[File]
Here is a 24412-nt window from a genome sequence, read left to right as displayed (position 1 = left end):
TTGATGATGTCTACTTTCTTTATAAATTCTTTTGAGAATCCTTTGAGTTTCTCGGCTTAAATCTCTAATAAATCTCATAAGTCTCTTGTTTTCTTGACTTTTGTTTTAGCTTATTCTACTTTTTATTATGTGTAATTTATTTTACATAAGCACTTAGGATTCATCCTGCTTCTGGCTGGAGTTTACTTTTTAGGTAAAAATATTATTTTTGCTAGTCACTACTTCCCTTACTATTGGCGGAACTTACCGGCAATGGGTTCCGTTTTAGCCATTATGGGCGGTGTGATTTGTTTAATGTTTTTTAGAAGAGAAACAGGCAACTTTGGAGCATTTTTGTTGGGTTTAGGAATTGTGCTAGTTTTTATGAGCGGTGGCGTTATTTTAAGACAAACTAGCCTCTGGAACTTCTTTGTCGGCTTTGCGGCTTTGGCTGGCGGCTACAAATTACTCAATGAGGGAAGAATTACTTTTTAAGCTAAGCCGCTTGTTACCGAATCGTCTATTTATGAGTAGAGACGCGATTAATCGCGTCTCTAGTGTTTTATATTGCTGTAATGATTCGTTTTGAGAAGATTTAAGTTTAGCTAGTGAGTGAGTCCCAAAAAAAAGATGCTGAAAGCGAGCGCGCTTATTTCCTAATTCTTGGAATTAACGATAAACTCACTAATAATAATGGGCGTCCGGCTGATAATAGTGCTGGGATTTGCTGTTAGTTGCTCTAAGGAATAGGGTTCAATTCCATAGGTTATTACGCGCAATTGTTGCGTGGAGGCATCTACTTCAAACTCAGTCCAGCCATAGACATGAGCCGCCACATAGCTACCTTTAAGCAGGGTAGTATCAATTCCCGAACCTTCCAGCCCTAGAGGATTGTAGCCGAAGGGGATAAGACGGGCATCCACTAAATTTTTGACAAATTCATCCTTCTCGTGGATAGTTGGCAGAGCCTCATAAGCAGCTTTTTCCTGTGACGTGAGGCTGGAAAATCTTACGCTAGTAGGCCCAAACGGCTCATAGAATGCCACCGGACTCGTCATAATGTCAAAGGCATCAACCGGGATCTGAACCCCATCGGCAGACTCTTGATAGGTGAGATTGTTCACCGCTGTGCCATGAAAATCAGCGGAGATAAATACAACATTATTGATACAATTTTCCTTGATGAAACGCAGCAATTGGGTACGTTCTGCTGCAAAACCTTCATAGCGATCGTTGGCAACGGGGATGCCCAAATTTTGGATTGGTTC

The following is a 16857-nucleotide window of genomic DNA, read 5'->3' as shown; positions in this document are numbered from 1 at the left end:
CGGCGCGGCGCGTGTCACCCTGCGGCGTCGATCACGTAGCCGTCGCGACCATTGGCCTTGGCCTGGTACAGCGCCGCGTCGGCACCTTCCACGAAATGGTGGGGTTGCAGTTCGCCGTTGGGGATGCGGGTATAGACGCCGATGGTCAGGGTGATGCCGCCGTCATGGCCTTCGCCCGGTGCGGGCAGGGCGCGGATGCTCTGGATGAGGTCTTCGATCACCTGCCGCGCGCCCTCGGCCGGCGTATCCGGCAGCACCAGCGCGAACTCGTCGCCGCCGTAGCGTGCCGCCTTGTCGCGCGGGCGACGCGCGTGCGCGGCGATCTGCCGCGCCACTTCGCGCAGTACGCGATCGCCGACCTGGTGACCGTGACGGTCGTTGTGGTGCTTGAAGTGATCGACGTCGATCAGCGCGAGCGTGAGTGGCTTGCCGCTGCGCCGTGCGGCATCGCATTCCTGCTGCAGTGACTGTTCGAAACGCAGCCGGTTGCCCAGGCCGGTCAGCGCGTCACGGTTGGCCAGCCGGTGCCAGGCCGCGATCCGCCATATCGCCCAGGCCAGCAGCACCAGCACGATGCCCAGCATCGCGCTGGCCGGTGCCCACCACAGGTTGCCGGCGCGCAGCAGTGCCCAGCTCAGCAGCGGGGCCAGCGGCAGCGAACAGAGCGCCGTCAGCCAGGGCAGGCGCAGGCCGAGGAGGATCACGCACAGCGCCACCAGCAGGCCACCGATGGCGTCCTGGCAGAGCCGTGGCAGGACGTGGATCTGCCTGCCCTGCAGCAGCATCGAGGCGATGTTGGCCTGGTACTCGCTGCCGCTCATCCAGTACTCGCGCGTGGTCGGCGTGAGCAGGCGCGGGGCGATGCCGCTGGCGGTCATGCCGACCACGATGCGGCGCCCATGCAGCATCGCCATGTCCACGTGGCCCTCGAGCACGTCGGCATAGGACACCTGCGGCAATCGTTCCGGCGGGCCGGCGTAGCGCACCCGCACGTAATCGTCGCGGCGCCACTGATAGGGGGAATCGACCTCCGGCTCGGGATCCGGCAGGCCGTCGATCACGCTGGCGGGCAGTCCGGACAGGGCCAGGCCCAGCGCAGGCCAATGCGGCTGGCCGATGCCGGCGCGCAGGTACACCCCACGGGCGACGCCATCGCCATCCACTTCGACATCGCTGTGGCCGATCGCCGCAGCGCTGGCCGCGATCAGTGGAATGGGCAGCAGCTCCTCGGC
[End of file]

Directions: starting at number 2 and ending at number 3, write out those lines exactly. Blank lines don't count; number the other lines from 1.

TTGATGATGTCTACTTTCTTTATAAATTCTTTTGAGAATCCTTTGAGTTTCTCGGCTTAAATCTCTAATAAATCTCATAAGTCTCTTGTTTTCTTGACTTTTGTTTTAGCTTATTCTACTTTTTATTATGTGTAATTTATTTTACATAAGCACTTAGGATTCATCCTGCTTCTGGCTGGAGTTTACTTTTTAGGTAAAAATATTATTTTTGCTAGTCACTACTTCCCTTACTATTGGCGGAACTTACCGGCAATGGGTTCCGTTTTAGCCATTATGGGCGGTGTGATTTGTTTAATGTTTTTTAGAAGAGAAACAGGCAACTTTGGAGCATTTTTGTTGGGTTTAGGAATTGTGCTAGTTTTTATGAGCGGTGGCGTTATTTTAAGACAAACTAGCCTCTGGAACTTCTTTGTCGGCTTTGCGGCTTTGGCTGGCGGCTACAAATTACTCAATGAGGGAAGAATTACTTTTTAAGCTAAGCCGCTTGTTACCGAATCGTCTATTTATGAGTAGAGACGCGATTAATCGCGTCTCTAGTGTTTTATATTGCTGTAATGATTCGTTTTGAGAAGATTTAAGTTTAGCTAGTGAGTGAGTCCCAAAAAAAAGATGCTGAAAGCGAGCGCGCTTATTTCCTAATTCTTGGAATTAACGATAAACTCACTAATAATAATGGGCGTCCGGCTGATAATAGTGCTGGGATTTGCTGTTAGTTGCTCTAAGGAATAGGGTTCAATTCCATAGGTTATTACGCGCAATTGTTGCGTGGAGGCATCTACTTCAAACTCAGTCCAGCCATAGACATGAGCCGCCACATAGCTACCTTTAAGCAGGGTAGTATCAATTCCCGAACCTTCCAGCCCTAGAGGATTGTAGCCGAAGGGGATAAGACGGGCATCCACTAAATTTTTGACAAATTCATCCTTCTCGTGGATAGTTGGCAGAGCCTCATAAGCAGCTTTTTCCTGTGACGTGAGGCTGGAAAATCTTACGCTAGTAGGCCCAAACGGCTCATAGAATGCCACCGGACTCGTCATAATGTCAAAGGCATCAACCGGGATCTGAACCCCATCGGCAGACTCTTGATAGGTGAGATTGTTCACCGCTGTGCCATGAAAATCAGCGGAGATAAATACAACATTATTGATACAATTTTCCTTGATGAAACGCAGCAATTGGGTACGTTCTGCTGCAAAACCTTCATAGCGATCGTTGGCAACGGGGATGCCCAAATTTTGGATTGGTTC

The following is a 16857-nucleotide window of genomic DNA, read 5'->3' as shown; positions in this document are numbered from 1 at the left end: